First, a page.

Universal Design is the design and composition of an environment so that it can be accessed, understood and used to the greatest extent possible by all people regardless of their age, size, ability or disability.
Universal Design assumes that every person experiences barriers, reduced functioning, or some form of disability – temporary or permanent – at some stage in life.
The 7 Principles of Universal Design (listed below), were developed in 1997 by a working group of architects, product designers, engineers and environmental design researchers, led by the late Ronald Mace (Design Pioneer, internationally recognized Architect) in North Carolina State University:
Principle 1: Equitable Use:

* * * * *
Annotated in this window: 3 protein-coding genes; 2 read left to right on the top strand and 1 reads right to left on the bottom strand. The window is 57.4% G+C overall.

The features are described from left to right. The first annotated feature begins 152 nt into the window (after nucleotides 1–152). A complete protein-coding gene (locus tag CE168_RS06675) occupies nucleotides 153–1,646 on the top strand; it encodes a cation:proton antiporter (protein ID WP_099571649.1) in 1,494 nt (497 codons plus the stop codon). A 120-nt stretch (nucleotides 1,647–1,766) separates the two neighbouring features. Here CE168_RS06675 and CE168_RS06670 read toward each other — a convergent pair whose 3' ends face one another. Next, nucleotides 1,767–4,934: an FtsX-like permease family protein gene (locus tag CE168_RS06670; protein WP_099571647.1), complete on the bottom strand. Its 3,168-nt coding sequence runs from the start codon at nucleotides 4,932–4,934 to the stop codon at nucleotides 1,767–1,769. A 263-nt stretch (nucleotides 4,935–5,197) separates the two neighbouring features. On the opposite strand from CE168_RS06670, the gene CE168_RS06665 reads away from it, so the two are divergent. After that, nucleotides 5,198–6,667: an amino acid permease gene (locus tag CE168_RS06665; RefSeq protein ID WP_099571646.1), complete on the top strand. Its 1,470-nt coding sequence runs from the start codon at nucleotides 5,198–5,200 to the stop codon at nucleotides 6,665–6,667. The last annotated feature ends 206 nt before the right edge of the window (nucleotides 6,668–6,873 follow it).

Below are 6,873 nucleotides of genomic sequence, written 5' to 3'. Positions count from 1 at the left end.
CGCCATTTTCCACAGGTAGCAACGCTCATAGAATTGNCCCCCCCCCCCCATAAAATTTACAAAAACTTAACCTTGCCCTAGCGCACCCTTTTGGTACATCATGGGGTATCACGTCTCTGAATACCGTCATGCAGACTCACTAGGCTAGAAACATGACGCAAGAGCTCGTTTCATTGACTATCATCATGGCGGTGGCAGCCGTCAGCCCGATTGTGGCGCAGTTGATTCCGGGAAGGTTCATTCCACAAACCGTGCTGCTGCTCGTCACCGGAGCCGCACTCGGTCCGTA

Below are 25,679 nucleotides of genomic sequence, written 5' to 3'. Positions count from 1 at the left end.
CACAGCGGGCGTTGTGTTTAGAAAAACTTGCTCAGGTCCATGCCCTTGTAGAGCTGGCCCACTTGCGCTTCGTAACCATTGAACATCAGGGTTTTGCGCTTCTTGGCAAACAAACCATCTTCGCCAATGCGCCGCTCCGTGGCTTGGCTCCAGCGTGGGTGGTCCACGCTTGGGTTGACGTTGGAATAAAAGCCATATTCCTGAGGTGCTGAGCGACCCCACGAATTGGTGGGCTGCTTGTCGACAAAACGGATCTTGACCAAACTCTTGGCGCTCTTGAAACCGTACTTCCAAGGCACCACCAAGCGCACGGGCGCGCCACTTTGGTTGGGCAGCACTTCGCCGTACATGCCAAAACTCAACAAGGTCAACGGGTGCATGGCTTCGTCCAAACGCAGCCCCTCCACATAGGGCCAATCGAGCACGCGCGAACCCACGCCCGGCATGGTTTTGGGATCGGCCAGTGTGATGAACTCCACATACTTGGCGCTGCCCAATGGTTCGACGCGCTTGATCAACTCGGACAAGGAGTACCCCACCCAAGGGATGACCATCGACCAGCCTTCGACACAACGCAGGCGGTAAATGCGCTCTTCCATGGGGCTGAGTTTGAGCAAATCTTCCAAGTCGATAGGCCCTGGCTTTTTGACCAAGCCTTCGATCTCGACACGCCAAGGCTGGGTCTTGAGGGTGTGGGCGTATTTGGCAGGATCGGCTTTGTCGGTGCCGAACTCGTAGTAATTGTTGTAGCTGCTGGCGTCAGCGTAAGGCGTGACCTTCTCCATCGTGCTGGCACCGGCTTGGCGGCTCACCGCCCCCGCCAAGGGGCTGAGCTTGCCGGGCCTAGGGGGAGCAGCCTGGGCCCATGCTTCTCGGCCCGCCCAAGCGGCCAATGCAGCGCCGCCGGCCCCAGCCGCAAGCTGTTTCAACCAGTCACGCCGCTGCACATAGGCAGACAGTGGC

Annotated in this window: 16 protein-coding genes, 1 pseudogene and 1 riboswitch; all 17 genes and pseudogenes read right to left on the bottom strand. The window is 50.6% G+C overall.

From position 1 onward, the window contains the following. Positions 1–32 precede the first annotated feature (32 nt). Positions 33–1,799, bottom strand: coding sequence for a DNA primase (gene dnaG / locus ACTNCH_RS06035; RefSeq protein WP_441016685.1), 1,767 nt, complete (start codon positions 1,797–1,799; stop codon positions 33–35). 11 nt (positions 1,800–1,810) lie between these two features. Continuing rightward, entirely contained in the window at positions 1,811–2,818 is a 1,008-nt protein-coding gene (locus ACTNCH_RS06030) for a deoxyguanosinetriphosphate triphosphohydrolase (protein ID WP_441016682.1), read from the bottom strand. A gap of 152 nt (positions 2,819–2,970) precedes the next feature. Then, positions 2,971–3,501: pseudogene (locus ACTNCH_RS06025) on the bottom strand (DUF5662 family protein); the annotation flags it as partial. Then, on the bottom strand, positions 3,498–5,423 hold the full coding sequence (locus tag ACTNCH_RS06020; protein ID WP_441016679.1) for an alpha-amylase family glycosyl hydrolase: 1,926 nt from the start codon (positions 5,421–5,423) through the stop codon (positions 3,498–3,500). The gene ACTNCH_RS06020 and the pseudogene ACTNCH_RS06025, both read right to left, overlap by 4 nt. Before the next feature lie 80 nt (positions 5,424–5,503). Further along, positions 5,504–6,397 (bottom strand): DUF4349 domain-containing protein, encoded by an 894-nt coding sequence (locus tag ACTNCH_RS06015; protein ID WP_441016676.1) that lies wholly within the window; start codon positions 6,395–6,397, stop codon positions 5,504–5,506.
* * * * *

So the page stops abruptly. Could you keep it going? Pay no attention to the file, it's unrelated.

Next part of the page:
The design is useful and marketable to people with diverse abilities.
Principle 2: Flexibility in Use
The design accommodates a wide range of individual preferences and abilities.
Principle 3: Simple and Intuitive Use
Use of the design is easy to understand, regardless of the user's experience, knowledge, language skills, or current concentration level.
Principle 4: Perceptible Information
The design communicates necessary information effectively to the user, regardless of ambient conditions or the user's sensory abilities.
Principle 5: Tolerance for Error
The design minimizes hazards and the adverse consequences of accidental or unintended actions.
Principle 6: Low Physical Effort
The design can be used efficiently and comfortably and with a minimum of fatigue.
Principle 7: Size and Space for Approach and Use
Appropriate size and space is provided for approach, reach, manipulation, and use regardless of user's body size, posture, or mobility.
For more information visit:
Centre for Universal Design